Oracle of History

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Archive for the tag “Assassin’s Creed”

I Saw the Assassin’s Creed Movie and Survived…

To say I was disappointed by this movie would be an understatement – not that I had high hopes anyway.

I have been a fan of the video games since I first played it on my housemate’s game console. As a history nerd, being able to run around Renaissance Rome or Crusade era Jerusalem was really appealing. That’s why is seems counter-intuitive to spend the majority of the movie outside of the historical setting. 

As any player of the game knows, no-one wants to leave the Animus. 

If I’m being honest though, if I had managed to get Michael Fassbender, Jeremy Irons, Charlotte Rampling, AND Marion Cotillard to join the movie, I would have given them as much screen time as possible too. So I can’t really fault the creatives behind it.

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What bothered me the most, however, was that they turned an epic adventure with an immersive story into a Sci-Fi thriller with no context. Thus leaving most viewers, who are not familiar with the games, confused.

(And those of us who are familiar even more confused…)   

There was a wealth of material available within the AC universe that they could have chosen from. Why the Spanish Inquisition? And why the weird Kanye West music?! They could have chosen a similar time period without necessarily using the original main characters. It would have been a nice way to give a nod to the games without making it a straight copy.

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Personally I would have loved to see it set in Renaissance Rome, but that is just my personal preference… 

We must all face the reality though that this movie would never have pleased everybody. So all I can say is that I survived seeing it and I think I’ll just stick to the games.

Bonus video 

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Assassin’s Creed IV Black Flag, A History : A Pirates Life For Me!

With the release of the trailer for Assassin’s Creed Unity, the new game set at the time of the French Revolution, I decided to delve back into my series on the history behind the Assassin’s Creed Franchise.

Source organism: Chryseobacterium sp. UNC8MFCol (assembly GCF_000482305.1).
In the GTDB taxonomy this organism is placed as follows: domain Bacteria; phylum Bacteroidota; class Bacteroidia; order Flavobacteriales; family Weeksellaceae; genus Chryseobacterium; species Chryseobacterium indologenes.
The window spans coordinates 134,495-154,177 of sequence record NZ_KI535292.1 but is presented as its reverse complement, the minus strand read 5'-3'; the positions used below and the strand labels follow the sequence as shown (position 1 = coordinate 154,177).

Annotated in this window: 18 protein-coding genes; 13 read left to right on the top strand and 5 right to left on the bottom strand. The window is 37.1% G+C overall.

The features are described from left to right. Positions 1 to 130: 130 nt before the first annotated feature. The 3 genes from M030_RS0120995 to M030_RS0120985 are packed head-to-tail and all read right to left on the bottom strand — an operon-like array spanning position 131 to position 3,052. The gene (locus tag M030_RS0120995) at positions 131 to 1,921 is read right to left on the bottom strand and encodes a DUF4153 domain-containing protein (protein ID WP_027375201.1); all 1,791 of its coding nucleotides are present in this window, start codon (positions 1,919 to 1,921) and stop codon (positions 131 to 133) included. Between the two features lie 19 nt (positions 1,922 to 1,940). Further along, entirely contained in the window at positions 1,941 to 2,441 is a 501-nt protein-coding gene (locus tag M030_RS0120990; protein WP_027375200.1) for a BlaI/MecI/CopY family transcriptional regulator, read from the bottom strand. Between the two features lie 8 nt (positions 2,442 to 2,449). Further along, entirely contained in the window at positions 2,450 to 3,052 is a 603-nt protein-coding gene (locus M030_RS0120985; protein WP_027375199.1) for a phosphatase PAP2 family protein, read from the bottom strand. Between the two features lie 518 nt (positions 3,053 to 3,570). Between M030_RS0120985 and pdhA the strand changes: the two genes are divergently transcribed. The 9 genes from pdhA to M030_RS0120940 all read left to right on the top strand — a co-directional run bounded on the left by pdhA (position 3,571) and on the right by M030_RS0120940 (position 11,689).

This time, we travel to the golden age of piracy in the early 1700s with stories of buried treasure and debauchery.

NOT.

The truth is, pirates were not as exciting as we make them out to be, but they do have some interesting stories and backgrounds that should be shared with the world.

It takes a particular type of person to lead a life of piracy so let’s discover who these people really are.

Note : Most of the information below will be in the video above, but there will be some extra facts that didn’t make it so if you’re really interested – Read on!

DISCLAIMER

All of this information is based on a book called “A General History of Robberies and Murders of the Most Notorious Pyrates” by one Captain Charles Johnson.

Some historians believe that Captain Johnson is actually Daniel Defoe, the author of Robinson Crusoe. Therefore, there’s a fair chance that some of this is made up.

If that’s the case, then he should be applauded for his expansive imagination.

Blackbeard 

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Real name : Edward Teach

He terrorized sailors on the Atlantic Ocean and Caribbean Sea from 1716 – 1718.

As a privateer, his patroness was Queen Anne of Britain. This gave him leave to plunder and destroy any French or Spanish ships in his way. It was also why he named his ship Queen Anne’s Revenge.

Now it’s important to know that these three countries (Britain, France and Spain) were constantly at odds with each other over disputed territory in the new world. Sailors who knew the regions well were often hired out to serve on behalf of their country.

Thus privateers were born! To sweeten the deal, privateers were allowed to keep any plunder they “found.”

As you can tell, the line between pirate and privateer is thin.

Black beard had a very specific technique when he boarded an enemy ship. It was his signature. He would kill the man behind the wheel first, from far away, then board the ship up close. This would stop the ship, and the plunder, from getting too far away once they were locked in battle.

He was one of the most feared pirates during the golden age with many different conflicting rumors on how evil he was. Some said it was all artifice, with him putting rope in his hat to look demonic. Others swore that he cut off the fingers of those captives who refused to give over their loot.